The Option Mood
Also known as: present optative, vidhi ("injunction"), liṅ
Now we will study the option mood. This term refers to verbs that let us state what we could do, should do, or would do. It is used to talk about situations that haven't occurred and things that might not exist.
Then I should go
The men should speak.
Each group of endings will be compared with its counterpart in the ordinary past tense.
The P endings are similar to the past endings, but they're not exactly the same. Take a look:
These endings differ from the past endings in only three ways.
- In the first person, āma becomes īma and āva becomes īva
- ī is attached to the front of every ending. This ī merges with the a of the stem to produce e.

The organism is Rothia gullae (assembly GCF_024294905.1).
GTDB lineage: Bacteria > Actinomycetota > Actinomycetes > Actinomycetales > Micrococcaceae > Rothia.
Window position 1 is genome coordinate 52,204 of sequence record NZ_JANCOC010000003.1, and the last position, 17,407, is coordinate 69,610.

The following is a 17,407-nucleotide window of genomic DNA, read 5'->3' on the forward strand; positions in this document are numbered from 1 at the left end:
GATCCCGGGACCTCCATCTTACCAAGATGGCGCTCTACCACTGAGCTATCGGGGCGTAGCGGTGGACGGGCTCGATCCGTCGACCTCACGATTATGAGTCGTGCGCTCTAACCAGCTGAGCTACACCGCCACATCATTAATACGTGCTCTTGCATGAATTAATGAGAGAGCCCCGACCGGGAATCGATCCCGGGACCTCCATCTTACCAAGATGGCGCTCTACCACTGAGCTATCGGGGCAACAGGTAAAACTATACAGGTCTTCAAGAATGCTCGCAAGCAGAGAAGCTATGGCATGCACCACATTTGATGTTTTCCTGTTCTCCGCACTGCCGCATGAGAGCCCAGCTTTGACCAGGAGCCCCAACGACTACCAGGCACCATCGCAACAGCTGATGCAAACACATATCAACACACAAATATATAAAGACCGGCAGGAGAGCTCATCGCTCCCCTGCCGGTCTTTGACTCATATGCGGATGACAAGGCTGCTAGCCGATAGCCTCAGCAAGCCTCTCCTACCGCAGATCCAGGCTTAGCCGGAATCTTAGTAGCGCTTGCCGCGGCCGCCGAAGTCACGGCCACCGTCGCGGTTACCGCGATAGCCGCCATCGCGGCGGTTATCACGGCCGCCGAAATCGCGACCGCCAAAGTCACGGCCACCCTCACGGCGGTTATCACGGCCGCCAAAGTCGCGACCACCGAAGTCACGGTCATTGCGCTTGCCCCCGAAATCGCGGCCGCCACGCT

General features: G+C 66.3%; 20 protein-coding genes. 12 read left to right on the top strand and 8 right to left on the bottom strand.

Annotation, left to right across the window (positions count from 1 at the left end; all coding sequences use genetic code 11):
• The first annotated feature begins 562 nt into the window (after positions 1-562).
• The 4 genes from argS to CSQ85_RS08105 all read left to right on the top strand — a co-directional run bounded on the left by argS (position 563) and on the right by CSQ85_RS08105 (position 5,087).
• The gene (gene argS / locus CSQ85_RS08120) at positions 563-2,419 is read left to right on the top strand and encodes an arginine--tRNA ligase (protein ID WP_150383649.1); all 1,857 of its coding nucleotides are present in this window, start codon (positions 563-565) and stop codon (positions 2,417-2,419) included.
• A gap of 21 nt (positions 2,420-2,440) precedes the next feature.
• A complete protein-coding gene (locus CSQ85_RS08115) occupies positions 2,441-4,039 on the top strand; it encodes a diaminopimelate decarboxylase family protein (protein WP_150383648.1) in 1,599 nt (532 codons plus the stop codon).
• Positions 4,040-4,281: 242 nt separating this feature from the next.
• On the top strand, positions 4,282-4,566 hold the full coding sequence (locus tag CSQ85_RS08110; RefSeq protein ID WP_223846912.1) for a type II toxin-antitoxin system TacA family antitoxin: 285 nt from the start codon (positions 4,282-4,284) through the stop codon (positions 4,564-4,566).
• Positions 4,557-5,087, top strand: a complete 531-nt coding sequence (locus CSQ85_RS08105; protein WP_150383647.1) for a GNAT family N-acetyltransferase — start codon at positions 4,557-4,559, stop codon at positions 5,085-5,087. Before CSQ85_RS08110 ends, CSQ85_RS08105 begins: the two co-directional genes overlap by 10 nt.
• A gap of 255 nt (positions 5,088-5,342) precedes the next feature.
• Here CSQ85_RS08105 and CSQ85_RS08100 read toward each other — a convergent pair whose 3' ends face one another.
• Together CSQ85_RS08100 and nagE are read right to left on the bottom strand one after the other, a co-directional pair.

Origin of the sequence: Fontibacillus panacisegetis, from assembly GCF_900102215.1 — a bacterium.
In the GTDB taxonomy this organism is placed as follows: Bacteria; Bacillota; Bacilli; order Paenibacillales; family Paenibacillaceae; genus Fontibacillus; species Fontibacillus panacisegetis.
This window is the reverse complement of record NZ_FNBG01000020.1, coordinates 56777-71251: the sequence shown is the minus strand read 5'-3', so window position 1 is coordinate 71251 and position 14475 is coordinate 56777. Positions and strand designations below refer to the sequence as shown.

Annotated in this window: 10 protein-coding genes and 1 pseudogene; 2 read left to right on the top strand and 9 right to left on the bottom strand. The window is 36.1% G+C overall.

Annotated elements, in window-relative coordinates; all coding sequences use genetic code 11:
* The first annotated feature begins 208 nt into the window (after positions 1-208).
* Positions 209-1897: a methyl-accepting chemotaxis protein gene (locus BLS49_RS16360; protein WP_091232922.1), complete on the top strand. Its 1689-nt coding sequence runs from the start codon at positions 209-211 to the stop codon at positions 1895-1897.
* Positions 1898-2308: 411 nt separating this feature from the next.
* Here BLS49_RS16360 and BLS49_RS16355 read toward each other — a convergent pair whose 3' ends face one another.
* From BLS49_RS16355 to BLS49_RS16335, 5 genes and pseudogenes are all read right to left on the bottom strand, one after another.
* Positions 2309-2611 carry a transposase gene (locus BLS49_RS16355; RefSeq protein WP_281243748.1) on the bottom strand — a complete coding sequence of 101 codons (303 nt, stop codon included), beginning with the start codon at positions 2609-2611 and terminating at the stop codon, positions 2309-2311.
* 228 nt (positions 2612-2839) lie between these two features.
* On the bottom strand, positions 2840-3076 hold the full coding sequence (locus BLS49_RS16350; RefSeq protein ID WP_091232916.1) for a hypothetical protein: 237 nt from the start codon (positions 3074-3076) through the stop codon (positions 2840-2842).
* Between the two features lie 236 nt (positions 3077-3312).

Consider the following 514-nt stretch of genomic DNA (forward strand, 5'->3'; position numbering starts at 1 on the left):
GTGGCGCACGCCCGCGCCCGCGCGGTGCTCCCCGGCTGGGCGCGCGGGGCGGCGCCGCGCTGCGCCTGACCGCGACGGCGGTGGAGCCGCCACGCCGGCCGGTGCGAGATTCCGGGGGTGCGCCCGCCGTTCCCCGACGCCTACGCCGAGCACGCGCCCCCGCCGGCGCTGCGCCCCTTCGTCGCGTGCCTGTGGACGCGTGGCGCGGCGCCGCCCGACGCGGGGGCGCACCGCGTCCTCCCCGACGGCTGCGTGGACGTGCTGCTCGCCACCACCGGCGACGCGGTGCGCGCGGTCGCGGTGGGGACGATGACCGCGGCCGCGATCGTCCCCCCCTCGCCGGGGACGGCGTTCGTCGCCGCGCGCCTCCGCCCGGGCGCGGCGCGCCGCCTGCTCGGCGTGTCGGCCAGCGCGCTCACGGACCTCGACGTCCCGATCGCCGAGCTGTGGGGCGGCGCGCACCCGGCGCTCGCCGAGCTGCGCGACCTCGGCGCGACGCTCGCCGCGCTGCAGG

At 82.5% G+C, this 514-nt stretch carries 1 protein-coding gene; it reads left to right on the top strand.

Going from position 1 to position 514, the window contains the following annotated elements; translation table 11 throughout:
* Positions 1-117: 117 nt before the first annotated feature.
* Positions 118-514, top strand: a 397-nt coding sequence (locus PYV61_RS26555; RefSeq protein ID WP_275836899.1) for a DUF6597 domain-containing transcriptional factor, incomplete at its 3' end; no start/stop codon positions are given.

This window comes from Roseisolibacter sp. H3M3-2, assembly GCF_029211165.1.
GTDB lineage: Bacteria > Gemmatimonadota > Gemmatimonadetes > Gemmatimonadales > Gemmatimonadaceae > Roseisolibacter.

- The third-person plural uses -īyus.
Now for the complex verb classes. The strong stem is not used.
These endings differ from the endings of the ordinary past tense in two ways.
- yā is attached to the front of every ending.
- The third-person plural uses -yus (not *-yāyus).
In the atmanepada version of the option mood, all verbs use the same endings. These endings are identical to the endings of the ordinary past tense, with some changes. Take a look:
These endings differ from the past endings of the simple verb classes in three ways:
- āmahi becomes īmahi and āvahi becomes īvahi.
- ī is attached to the front of every ending. If the ending starts with a vowel, then īy is attached instead.
- The third-person plural uses -īran.